Down Goes the Dow?

That's the prediction from Chris Johnson of Schaeffer's Investment Research, who also talks about his stock-picking method

If most investors -- and analysts -- are pessimistic about a stock, that may be the stock to buy. That's the approach taken by Chris Johnson, director of quantitative research for Schaeffer's Investment Research, who practices what he calls "expectational analysis." And because of the general optimism about the market these days, Johnson feels a pullback may be coming, and he suggests that by midyear 2004 the Dow may be back in the region of 9000, the S&P 500 at 975, and the NASDAQ at 1975.

"Expectational analysis" leads Johnson to describe Microsoft (MSFT ) as "kind of like the full theater just before someone yells 'Fire!'" He notes that 93% of analysts rate it a buy -- and none a sell -- which is one of the factors leading to the stock's underperformance, in his view, and also a reason for the dim view he takes of it.

However, Johnson does like some stocks in the small- and midcap tech and gold sectors, citing in particular Advanced Micro Devices (AMD ), KLA-Tencor (KLAC ), and ADTRAN (ADTN ). Asked to pick one favorite, he names Research in Motion (RIMM ), creator of the BlackBerry pager.

These were among the points Johnson made in an investing chat presented Dec. 4 by BusinessWeek Online on America Online, in response to questions from the audience and from BW Online's Jack Dierdorff and Karyn McCormack. Edited excerpts follow. A full transcript is available from BusinessWeek Online on AOL at keyword: BW Talk.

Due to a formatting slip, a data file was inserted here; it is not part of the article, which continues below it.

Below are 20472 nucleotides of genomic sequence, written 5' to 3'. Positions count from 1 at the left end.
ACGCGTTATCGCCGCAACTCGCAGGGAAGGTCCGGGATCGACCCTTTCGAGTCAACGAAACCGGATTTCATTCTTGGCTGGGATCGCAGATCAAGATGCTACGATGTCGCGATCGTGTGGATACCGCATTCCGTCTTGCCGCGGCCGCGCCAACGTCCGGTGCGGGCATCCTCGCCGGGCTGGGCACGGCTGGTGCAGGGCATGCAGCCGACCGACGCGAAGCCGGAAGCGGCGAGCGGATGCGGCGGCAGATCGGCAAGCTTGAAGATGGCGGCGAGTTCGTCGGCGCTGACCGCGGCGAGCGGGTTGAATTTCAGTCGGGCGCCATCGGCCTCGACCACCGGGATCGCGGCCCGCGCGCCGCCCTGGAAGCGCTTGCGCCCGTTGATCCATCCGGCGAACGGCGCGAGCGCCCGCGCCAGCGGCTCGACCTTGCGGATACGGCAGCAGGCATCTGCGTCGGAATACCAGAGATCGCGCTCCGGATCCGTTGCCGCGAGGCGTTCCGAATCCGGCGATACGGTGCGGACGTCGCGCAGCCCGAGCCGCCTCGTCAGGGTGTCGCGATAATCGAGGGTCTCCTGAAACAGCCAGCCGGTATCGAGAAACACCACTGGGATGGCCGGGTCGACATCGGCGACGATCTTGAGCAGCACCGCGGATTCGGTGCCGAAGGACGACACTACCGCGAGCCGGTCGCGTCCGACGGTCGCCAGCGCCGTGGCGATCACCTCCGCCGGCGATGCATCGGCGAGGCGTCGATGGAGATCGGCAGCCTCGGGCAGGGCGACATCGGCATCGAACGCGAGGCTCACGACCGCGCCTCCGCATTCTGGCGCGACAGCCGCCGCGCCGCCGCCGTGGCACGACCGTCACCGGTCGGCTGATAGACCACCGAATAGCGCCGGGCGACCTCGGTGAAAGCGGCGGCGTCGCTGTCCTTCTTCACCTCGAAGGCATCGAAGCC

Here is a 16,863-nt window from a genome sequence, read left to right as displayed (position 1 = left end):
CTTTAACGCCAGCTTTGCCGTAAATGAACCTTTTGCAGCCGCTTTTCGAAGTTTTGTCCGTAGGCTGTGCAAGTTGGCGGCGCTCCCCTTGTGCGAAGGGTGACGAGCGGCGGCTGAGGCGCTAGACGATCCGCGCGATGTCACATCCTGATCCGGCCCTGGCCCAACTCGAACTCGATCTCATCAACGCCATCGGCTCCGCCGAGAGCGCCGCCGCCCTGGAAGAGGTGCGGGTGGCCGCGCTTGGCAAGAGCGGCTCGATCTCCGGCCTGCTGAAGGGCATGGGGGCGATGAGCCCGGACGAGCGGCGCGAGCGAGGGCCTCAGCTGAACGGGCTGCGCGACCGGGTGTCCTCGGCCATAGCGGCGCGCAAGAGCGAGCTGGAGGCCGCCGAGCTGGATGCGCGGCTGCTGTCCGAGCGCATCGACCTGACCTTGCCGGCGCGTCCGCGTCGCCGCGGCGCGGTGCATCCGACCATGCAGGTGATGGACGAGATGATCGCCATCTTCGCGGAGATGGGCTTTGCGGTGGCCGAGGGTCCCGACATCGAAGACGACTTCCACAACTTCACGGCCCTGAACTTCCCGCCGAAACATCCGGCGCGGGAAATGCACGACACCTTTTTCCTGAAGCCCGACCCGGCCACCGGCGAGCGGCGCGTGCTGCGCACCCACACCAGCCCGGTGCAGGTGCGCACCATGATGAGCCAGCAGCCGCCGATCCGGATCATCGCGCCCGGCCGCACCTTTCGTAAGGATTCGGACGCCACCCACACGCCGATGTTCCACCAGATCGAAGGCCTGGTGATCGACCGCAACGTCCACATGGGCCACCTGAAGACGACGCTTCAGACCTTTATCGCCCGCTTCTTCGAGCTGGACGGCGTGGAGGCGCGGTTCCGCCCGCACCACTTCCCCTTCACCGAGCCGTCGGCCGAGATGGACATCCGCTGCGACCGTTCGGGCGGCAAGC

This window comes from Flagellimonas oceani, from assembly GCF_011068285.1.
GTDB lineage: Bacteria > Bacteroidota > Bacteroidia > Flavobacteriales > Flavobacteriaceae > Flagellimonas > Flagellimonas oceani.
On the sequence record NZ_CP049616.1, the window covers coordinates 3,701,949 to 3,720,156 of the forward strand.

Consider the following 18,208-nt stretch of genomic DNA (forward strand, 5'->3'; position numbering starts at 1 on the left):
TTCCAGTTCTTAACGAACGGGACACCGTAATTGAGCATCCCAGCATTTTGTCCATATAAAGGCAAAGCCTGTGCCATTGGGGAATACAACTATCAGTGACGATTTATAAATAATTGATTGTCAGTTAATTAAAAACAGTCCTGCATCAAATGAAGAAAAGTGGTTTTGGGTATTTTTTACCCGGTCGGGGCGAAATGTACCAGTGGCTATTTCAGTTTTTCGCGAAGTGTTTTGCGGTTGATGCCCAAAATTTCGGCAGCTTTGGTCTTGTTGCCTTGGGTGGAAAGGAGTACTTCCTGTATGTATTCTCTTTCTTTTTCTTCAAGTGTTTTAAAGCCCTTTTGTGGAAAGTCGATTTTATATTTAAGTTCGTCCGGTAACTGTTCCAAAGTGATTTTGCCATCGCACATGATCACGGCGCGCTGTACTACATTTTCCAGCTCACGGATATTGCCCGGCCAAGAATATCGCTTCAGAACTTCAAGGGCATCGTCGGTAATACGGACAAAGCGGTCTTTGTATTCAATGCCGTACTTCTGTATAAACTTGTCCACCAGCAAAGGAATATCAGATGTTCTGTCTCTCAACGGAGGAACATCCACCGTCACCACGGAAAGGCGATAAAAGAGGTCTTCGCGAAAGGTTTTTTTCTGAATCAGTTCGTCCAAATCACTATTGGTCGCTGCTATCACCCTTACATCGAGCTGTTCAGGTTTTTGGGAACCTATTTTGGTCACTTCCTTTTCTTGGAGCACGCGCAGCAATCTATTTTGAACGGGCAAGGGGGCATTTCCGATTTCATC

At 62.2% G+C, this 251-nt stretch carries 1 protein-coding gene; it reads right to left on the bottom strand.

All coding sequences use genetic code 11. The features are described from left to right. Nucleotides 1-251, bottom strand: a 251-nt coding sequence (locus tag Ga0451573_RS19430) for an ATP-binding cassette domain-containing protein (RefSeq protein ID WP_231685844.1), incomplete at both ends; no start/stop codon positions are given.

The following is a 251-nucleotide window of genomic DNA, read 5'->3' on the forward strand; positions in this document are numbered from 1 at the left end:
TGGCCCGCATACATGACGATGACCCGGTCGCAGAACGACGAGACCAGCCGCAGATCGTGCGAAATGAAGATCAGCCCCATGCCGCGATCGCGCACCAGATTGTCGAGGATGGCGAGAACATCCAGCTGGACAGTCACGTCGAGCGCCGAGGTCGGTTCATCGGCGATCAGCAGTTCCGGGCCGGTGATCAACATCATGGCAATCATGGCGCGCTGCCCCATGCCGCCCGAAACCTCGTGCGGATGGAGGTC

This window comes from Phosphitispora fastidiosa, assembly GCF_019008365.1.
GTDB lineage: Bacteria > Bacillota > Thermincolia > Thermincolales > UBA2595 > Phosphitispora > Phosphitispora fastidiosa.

Q: Chris, are you as bullish as the market seems to be becoming?


Unfortunately, I'm not. At this time I think there's some room for the sellers to take charge and for the market to take back some of what it has given us over the past few months.

Q: What are the major factors influencing market sentiment now -- and leading you to expect a pullback?


Currently, as we look at market sentiment, a number of indicators are beginning to show signs of overly optimistic activity. The first is activity in the CBOE Volatility Index (VXO ). This gauge has moved to its lowest level in multiple years, showing not only that option premiums are low but that investor optimism is becoming high.

Other signs of this optimism can be seen by looking at activity in the equity put-call ratios, which remain relatively low. There are also the investor polls, which have remained very high for quite a few months. With the market nearing the 10,000 mark on the Dow and the 2,000 mark on the NASDAQ, we may begin to see investors lock in profits, which will increase selling, which may begin a trend in the sentiment indicators.